Pittsburgh Steelers rookie wide receiver Sammie Coates got the nod to start on Sunday night against the Vikings in the Hall of Fame game, playing 43 snaps according to our stats, or about two-thirds of the game.
He only came down with one reception during the exhibition for 12 yards, but he flashed in other ways. He also put down a healthy dose of negatives on the day that probably does a good job of summing up where the third-round draft pick is in terms of development at this point in the offseason.
One thing that was clearly evident at times, and was one of his greatest traits in college that drew the Steelers to him, was his ability to work his way through a secondary, as he got past the final defender on a handful of occasions, even if none of them ultimately netted a reception.
On one occasion, he was able to burn past the Vikings’ first-round cornerback, whose primary asset was his speed. As Coates streaked toward the end zone, the cornerback was forced to grab hold of the receiver’s arm, drawing a long pass interference call and setting up a first and goal.
Setting up on the two-yard line after the 38-yard penalty, it was just two plays later, however, that Coates was unable to handle a tough pass in the left corner of the end zone. It was far from a gimme play, of course.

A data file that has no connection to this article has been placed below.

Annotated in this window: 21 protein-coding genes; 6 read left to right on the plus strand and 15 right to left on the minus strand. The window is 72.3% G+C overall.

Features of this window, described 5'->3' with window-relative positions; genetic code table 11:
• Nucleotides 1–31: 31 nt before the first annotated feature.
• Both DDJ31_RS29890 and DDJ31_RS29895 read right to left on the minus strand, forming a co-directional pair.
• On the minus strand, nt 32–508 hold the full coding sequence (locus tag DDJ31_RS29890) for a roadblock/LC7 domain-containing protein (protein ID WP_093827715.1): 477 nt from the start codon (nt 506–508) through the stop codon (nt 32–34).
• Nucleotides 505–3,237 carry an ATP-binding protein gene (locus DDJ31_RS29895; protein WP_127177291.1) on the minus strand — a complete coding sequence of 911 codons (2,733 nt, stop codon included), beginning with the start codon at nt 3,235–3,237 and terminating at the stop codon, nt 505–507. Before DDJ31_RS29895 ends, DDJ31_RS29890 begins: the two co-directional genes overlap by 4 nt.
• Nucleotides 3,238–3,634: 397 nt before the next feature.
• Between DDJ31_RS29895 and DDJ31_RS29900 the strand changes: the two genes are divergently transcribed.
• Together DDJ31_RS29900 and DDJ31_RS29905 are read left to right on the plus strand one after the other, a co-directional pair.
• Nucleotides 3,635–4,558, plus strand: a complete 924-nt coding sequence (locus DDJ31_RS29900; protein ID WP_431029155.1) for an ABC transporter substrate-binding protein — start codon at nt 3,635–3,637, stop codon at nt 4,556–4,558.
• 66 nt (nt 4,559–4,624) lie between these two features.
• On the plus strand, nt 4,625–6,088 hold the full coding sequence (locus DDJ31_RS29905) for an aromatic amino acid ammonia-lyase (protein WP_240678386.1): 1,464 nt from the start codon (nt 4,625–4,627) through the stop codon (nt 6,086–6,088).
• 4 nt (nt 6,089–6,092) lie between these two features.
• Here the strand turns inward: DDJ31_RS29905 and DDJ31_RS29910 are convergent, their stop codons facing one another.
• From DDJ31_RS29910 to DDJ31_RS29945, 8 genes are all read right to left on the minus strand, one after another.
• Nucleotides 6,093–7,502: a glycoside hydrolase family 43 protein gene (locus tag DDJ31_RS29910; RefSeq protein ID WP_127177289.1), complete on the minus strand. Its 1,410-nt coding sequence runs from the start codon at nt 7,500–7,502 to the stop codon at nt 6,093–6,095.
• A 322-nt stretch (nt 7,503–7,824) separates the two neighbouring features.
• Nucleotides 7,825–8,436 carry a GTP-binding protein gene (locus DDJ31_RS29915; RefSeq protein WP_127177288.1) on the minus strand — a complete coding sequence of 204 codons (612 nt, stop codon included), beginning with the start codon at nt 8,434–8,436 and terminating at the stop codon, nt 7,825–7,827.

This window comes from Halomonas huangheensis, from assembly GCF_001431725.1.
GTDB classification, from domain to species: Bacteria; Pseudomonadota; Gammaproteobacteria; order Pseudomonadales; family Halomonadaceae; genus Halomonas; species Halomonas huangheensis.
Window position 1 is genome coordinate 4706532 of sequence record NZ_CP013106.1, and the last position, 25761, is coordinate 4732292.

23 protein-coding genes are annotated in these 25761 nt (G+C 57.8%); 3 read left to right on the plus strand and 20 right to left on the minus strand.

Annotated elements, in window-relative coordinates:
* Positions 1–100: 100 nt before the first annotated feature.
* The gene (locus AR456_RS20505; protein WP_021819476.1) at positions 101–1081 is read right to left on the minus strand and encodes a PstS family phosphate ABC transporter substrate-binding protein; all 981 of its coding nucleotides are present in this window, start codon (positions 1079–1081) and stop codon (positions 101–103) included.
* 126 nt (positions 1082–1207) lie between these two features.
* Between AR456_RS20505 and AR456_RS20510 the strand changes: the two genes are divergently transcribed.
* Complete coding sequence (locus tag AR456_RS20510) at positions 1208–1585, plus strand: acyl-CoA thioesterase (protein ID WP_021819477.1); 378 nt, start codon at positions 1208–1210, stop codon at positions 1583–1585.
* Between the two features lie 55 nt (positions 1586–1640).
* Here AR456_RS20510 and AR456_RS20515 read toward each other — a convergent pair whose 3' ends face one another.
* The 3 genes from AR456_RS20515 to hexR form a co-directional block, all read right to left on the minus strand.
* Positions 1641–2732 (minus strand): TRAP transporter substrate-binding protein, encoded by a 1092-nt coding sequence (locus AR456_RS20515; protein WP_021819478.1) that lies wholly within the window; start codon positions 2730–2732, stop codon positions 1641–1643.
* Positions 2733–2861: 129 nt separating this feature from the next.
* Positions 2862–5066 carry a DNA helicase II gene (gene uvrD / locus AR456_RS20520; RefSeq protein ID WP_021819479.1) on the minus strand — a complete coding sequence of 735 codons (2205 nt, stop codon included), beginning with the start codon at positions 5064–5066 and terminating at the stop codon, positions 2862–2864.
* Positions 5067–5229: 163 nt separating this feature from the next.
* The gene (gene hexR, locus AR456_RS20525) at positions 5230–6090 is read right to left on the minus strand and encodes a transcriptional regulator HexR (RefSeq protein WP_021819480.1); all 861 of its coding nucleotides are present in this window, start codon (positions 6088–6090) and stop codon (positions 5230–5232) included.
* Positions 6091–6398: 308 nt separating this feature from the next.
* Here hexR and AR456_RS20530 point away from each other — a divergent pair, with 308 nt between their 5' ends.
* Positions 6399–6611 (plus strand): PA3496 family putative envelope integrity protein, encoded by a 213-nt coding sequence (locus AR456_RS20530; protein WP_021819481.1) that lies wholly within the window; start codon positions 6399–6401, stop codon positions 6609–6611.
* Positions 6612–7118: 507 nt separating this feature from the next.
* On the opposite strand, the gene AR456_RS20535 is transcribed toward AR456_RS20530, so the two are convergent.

On the previous drive, the rookie put a beautiful move on the cornerback to get open from 18 yards out. Had Landry Jones delivered the ball to the right spot, it would have been an easy touchdown, but Coates also failed to work toward the ball after he saw that it was not on the expected target.
His one reception came late in the first quarter on a third and 13 play. Jones’ pass was actually tipped by a leaping defender, and Coates showed surprising concentration to find and secure the ball for the reception, even if the officials spotted the ball a yard shy of the first down.
A bit later in the game, however, he was clearly not on the same page as Jones as the quarterback targeted him on a deep corner route and he was heading toward the middle of the field.
None of this I have a problem with, although I did have some potential body language concerns, as I hope that he doesn’t develop a tendency to bail on a play that doesn’t go as planned. Much of the Steelers’ offense is predicated upon exploiting second-chance opportunities, and if he doesn’t consistently work back to the ball, then he will be a difficult target to rely upon.
As previously mentioned, in addition, I felt that he could have done more to track the ball on the two deep passes he was targeted on past he defense. There was also a bit of give up on at least one occasion on special teams that I saw. He was reported to have good body language early in the spring, so hopefully there is little to read into these minor signs.